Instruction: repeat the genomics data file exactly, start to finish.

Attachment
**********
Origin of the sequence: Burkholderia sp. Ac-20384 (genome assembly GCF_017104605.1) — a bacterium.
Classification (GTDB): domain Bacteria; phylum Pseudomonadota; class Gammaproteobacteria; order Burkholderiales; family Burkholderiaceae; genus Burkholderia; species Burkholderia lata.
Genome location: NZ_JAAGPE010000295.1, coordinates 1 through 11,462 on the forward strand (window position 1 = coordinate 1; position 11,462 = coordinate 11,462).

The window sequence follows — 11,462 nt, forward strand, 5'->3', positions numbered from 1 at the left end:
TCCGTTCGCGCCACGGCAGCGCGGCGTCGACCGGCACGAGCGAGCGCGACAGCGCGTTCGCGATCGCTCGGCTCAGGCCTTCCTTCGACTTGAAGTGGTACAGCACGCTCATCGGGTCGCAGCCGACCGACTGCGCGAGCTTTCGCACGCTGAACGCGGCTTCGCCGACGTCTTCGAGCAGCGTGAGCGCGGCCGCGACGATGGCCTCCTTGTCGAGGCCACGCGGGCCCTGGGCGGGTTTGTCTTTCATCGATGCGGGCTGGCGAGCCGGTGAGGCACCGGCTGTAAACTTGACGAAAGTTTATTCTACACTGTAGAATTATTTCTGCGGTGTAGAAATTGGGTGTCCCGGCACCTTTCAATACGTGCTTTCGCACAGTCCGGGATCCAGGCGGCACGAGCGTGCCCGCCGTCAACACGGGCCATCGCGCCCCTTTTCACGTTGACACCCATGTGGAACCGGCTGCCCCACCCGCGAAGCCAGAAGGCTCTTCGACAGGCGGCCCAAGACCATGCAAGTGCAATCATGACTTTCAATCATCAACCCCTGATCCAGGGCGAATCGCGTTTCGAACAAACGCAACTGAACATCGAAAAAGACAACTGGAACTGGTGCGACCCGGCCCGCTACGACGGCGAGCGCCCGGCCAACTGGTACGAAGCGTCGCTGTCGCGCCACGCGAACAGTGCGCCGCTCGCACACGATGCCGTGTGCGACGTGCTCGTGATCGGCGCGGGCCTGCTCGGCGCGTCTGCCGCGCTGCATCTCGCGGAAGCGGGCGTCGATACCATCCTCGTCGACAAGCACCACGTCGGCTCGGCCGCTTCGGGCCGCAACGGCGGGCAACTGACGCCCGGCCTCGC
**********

Origin of the sequence: Burkholderia sp. Ac-20384 (genome assembly GCF_017104605.1) — a bacterium.
Classification (GTDB): domain Bacteria; phylum Pseudomonadota; class Gammaproteobacteria; order Burkholderiales; family Burkholderiaceae; genus Burkholderia; species Burkholderia lata.
Genome location: NZ_JAAGPE010000295.1, coordinates 1 through 11,462 on the forward strand (window position 1 = coordinate 1; position 11,462 = coordinate 11,462).

The window sequence follows — 11,462 nt, forward strand, 5'->3', positions numbered from 1 at the left end:
TCCGTTCGCGCCACGGCAGCGCGGCGTCGACCGGCACGAGCGAGCGCGACAGCGCGTTCGCGATCGCTCGGCTCAGGCCTTCCTTCGACTTGAAGTGGTACAGCACGCTCATCGGGTCGCAGCCGACCGACTGCGCGAGCTTTCGCACGCTGAACGCGGCTTCGCCGACGTCTTCGAGCAGCGTGAGCGCGGCCGCGACGATGGCCTCCTTGTCGAGGCCACGCGGGCCCTGGGCGGGTTTGTCTTTCATCGATGCGGGCTGGCGAGCCGGTGAGGCACCGGCTGTAAACTTGACGAAAGTTTATTCTACACTGTAGAATTATTTCTGCGGTGTAGAAATTGGGTGTCCCGGCACCTTTCAATACGTGCTTTCGCACAGTCCGGGATCCAGGCGGCACGAGCGTGCCCGCCGTCAACACGGGCCATCGCGCCCCTTTTCACGTTGACACCCATGTGGAACCGGCTGCCCCACCCGCGAAGCCAGAAGGCTCTTCGACAGGCGGCCCAAGACCATGCAAGTGCAATCATGACTTTCAATCATCAACCCCTGATCCAGGGCGAATCGCGTTTCGAACAAACGCAACTGAACATCGAAAAAGACAACTGGAACTGGTGCGACCCGGCCCGCTACGACGGCGAGCGCCCGGCCAACTGGTACGAAGCGTCGCTGTCGCGCCACGCGAACAGTGCGCCGCTCGCACACGATGCCGTGTGCGACGTGCTCGTGATCGGCGCGGGCCTGCTCGGCGCGTCTGCCGCGCTGCATCTCGCGGAAGCGGGCGTCGATACCATCCTCGTCGACAAGCACCACGTCGGCTCGGCCGCTTCGGGCCGCAACGGCGGGCAACTGACGCCCGGCCTCGC